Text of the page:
An actual-size, single-side PCB for microcontroller-based dynamic display using LED strip is shown in Fig. 4 and its component layout in Fig. 5. Assemble the circuit on a PCB as it minimises time and assembly errors. Carefully assemble the components and double-check for any overlooked error. Use IC bases for microcontroller AT89C51 and driver array ULN2803. Before inserting the IC, check proper supply voltage.
Construct ‘EFY’—a three-character word for display—using SMD LED strips as shown in Fig. 3. Normally, a 1-metre long LED strip consists of about 60 SMD LEDs with 20 segments or sections. There are three LEDs per section and each section has two points marked as ‘+’ and ‘-’ for connecting the power supply or control signal. Cut out each section as per the requirement to make the word ‘EFY.’
For example, for letter ‘E,’ cut some sections from the 1-metre LED strip, join them and connect between pin 11 of IC3 and 12V unregulated supply. Similarly, cut letters ‘F’ and ‘Y’ from the strip and connect them to pins 12 and 13 of IC3, respectively.
When the circuit is switched on, ‘EFY’ text glows in various patterns.
This circuit can also be used for lighting decorations or display during festivals or special occasions. Cut the LED strip into various segments and form the text as per your requirement. Connect each segment to the output of ULN2803 and 12V unregulated supply rail as shown in the circuit diagram.
Note that the PCB layout given here has the unregulated power supply connected to CON3 only, which is connected to port P1 of IC1. If you want to use ports P0, P2 and P3 of IC1, separate unregulated power supply shown within the dotted line in Fig. 2 has to be provided externally to each of CON2, CON4 and CON5, respectively.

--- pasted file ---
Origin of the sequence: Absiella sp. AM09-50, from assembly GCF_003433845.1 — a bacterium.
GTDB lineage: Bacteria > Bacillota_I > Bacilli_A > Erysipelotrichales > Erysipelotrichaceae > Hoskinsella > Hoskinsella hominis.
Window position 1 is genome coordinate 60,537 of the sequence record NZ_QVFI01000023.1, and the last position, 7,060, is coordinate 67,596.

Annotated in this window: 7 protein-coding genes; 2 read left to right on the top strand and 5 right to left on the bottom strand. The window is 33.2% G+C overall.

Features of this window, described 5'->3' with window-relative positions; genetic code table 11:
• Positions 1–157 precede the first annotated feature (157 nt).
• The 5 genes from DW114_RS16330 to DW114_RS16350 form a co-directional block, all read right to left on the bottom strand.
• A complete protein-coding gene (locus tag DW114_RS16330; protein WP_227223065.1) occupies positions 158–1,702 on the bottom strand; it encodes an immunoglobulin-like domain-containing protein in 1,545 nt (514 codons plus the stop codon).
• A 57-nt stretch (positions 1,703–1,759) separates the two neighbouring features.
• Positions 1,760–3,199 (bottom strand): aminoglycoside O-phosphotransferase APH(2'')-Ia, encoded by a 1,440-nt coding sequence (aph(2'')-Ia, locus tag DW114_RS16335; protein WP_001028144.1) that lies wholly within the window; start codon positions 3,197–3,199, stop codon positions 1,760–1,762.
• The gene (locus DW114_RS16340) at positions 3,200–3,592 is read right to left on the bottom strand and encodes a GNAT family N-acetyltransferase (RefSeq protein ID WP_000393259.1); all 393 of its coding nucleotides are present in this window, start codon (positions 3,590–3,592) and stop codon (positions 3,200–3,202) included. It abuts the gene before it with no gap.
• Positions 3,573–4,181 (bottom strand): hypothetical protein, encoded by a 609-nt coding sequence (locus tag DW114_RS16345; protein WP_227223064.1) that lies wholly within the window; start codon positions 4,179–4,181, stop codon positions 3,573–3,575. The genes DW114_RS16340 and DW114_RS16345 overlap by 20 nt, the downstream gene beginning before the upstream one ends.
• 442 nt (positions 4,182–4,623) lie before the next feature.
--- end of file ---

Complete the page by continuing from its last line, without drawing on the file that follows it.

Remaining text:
An output pin of ULN2803 can drive one complete LED strip. So eight LED strips can be connected to eight outputs of a ULN2803 IC to form a big character for the display.
The source program (strip.c) for microcontroller-based dynamic display using LED strip is written in ‘C’ language. It is compiled using the Keil µVision4 compiler to generate the hex code. The generated hex code is burnt into the microcontroller using a suitable programmer.
The source program allows for lighting effects like flashing in zig-zag, increasing, decreasing and random patterns. Different delay combinations make the lighting effect more attractive. Function rand( ) is used to generate the random lighting effects.
Download source code: click here
Prof. Suthikshn Kumar C.R. is working in the department of electronics engineering, Defence Institute of Advanced Technology (DIAT), Girinagar, and Shrinivas is an embedded engineer in Embedded Systems Group of Bosch (India), Bengaluru